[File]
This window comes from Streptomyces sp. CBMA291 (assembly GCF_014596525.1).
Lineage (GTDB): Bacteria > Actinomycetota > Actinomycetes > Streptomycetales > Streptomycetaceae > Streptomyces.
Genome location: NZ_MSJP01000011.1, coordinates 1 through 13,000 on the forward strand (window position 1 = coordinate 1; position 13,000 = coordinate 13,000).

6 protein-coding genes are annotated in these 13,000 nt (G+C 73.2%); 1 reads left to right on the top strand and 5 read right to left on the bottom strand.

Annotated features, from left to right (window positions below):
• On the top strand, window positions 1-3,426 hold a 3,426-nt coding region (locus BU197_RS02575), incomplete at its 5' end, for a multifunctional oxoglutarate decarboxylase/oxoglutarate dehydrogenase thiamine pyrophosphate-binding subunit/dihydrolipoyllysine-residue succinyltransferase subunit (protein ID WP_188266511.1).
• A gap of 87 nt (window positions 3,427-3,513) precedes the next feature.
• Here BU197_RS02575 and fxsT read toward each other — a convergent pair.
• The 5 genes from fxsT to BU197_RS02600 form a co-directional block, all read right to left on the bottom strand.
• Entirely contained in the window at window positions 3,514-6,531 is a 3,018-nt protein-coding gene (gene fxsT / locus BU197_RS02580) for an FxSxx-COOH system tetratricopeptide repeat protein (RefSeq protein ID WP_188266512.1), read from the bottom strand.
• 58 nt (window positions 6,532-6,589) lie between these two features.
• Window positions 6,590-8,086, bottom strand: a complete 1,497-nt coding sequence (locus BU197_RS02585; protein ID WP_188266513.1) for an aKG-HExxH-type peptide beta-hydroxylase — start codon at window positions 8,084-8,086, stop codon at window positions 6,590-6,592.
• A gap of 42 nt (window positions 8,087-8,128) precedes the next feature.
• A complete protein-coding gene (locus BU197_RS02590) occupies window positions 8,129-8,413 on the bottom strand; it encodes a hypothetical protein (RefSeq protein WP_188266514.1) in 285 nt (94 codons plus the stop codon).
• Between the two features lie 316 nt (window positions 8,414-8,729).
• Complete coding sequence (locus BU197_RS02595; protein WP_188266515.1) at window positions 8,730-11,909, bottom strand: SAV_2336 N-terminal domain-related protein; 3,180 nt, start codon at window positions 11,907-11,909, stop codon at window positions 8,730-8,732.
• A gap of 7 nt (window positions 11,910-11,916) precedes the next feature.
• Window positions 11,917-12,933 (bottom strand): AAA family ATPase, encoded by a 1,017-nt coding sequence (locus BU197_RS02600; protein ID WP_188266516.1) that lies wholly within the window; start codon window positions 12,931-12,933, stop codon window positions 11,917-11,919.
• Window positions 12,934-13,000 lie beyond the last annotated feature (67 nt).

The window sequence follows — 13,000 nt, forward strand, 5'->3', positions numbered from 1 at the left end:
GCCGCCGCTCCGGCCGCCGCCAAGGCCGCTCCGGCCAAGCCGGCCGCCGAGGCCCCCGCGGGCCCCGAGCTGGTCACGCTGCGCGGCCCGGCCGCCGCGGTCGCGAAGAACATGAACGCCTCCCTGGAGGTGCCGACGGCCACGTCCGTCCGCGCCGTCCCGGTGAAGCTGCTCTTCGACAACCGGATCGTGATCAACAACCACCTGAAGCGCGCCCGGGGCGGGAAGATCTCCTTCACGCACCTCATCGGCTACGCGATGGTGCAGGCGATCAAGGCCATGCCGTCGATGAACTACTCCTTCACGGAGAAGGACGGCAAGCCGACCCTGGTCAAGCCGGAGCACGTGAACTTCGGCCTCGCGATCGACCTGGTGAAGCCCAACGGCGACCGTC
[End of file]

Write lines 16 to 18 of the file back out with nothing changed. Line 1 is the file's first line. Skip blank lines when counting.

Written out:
• Complete coding sequence (locus BU197_RS02595; protein WP_188266515.1) at window positions 8,730-11,909, bottom strand: SAV_2336 N-terminal domain-related protein; 3,180 nt, start codon at window positions 11,907-11,909, stop codon at window positions 8,730-8,732.
• A gap of 7 nt (window positions 11,910-11,916) precedes the next feature.
• Window positions 11,917-12,933 (bottom strand): AAA family ATPase, encoded by a 1,017-nt coding sequence (locus BU197_RS02600; protein ID WP_188266516.1) that lies wholly within the window; start codon window positions 12,931-12,933, stop codon window positions 11,917-11,919.